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CALYNDA (Κάλυνδα: Eth. Καλυνδεύς), a town of Caria, according to Stephanus, is placed by Strabo 60 stadia from the sea (p. 56,), west of the Gulf of Glaucus, and east of Caunus. The MSS. of Strabo appear to have Calymna, which, however, is an error of the copyists. It appears, from a passage in Herodotus (1.172), that the territory of Caunus bordered on that of Calynda. Damasithymus (Hdt. 8.87), king of Calynda, was at the battle of Salamis with some ships on the, side of, Xerxes; from which we may conclude that Calynda was near the coast, or had some sea-port. Calynda was afterwards, as it appears from Polybius (31.17), subject to Caunus; but having revolted from Caunus, it placed itself under the protection of the Rhodians.

Fellows supposes Calynda to be under a range of mountains near the sea, between two ridges of rocks; “many large squared stones lie in heaps down the slope facing the east, and the valley is guarded by walls of a very early date, of Greek workmanship.” He concludes, from the style of the tombs, that the city was in Lycia. The place is near the gulf of Glaucus or Makri, and east of the river Talaman-su. The remains: which he saw are assigned to Daedala by Hoskyn. (Spratt's Lycia, vol. i. p. 42.) But Fellows discovered a city which is proved by inscriptions to be Cadyanda, a name otherwise unknown to us. It lies NNE. of Makri, on the Gulf of Glaucus or Makri, at a place called Hoozoomlee, situated on an elevated plain, immediately above which are the ruins of Cadyanda. There are many rock tombs and sculptures, one of which is represented in the, frontispiece to Fellows' Lycia, “The ruins, of the city are seated on the level summit of a high mountain; a, great. street, bordered with temples and public buildings, runs down the centre.” (Spratt's Lycia.) Hoskyn, who discovered Caunus, looked in vain for ruins between that place and Cadyanda. Accordingly it is suggested that, the mountains of Hoozoomlee may be the Calyndian mountains. (Spratt's Lycia, vol. i. p. 43.) But these Calyndian mountains are a modern invention, perhaps originating ina misunderstanding of Herodotus (1.132), who speaks of the “Calyndian frontiers” (οὔρων τῶν Καλυνδικῶν). Between Hoozoomlee and Makri, a distance of about 9 miles, there are no ruins; “but in the centre of the plain of Makri there is a burial ground, where some large inscribed blocks, apparently the remains of a building which stood on [p. 1.486]the spot, have the name ‘Cadyands’ included in their inscriptions.” (Spratt's Lycia, vol. i. p. 44.) It is stated in another passage in this work that the monumental inscription was found five or six miles south of Cadyanda.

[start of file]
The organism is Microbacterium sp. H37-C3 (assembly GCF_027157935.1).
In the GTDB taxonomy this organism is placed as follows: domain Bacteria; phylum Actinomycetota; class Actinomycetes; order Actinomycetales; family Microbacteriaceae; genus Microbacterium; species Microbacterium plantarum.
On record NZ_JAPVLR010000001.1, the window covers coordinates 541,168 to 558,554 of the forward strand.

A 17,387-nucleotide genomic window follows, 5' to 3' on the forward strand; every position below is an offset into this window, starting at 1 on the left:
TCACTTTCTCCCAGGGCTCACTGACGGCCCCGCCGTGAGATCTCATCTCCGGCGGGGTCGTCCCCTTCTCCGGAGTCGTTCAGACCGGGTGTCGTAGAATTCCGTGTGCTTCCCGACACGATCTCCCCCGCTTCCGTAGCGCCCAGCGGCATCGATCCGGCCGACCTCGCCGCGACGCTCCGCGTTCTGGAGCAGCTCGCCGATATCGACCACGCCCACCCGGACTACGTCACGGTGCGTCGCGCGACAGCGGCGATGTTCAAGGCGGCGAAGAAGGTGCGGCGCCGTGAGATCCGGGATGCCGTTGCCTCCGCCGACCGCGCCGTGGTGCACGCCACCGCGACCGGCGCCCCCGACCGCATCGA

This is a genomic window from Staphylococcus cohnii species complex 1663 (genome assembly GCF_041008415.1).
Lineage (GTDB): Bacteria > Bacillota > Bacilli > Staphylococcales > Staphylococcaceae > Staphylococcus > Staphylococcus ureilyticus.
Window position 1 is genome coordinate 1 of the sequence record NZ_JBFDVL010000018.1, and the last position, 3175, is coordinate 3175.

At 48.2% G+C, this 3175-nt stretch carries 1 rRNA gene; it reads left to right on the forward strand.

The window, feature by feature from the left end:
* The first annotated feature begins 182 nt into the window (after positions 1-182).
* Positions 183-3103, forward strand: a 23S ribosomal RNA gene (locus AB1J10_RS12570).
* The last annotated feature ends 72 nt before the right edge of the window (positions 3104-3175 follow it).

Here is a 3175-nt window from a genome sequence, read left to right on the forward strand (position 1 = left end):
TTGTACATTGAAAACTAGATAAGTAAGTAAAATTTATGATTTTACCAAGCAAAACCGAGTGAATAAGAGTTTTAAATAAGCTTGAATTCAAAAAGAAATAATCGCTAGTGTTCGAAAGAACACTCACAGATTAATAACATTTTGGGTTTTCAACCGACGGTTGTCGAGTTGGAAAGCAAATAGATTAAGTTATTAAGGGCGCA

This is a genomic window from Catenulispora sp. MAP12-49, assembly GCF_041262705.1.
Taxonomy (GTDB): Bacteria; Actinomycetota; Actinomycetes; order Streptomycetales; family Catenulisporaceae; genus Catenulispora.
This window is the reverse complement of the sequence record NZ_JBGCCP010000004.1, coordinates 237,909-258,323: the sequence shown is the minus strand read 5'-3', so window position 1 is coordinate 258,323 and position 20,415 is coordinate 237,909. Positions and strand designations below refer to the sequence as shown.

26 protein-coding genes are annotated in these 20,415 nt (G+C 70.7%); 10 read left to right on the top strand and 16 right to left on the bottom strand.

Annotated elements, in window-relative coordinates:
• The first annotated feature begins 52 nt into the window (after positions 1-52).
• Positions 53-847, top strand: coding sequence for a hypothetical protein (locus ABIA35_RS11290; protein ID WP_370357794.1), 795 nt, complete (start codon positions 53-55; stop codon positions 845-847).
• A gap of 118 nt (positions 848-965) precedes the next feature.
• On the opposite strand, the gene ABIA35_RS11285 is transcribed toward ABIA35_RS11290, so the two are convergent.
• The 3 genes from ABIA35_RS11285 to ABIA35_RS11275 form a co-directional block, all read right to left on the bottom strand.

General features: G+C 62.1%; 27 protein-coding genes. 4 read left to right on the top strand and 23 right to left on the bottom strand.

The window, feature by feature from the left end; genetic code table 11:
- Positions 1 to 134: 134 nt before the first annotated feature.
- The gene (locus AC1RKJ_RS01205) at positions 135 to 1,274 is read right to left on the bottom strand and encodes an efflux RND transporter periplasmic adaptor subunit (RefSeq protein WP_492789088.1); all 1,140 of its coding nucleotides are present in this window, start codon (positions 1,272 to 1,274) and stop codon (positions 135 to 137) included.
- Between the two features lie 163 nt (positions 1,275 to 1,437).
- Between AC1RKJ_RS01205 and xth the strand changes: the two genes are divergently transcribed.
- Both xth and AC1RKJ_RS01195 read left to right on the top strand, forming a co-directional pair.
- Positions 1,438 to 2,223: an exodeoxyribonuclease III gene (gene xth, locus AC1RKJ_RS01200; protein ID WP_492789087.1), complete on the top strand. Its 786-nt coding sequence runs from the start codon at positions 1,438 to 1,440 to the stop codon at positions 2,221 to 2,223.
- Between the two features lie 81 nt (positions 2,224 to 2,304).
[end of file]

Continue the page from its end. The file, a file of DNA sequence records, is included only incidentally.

The name Calynda occurs in Ptolemy (5.3) as a Lycian city, and it is the nearest Lycian city to Caunus in Caria. Pliny (5.28) mentions “Flumen Axon, Oppidum Calynda.” It is plain that Ptolemy's Calynda will not suit the position of Cadyanda; nor can the position of Cadyanda be reconciled with Strabo's position of Calynda. It is certain that Calynda is not Cadyanda. None of the inscriptions of Cadyanda which are given by Fellows and in Spratt's Lycia are of an early period. There is little or no doubt that Calynda is in the basin of the large river Talaman-Su, which seems to be the Calbis of Strabo, and the same river that Pliny and Livy call the Indus.


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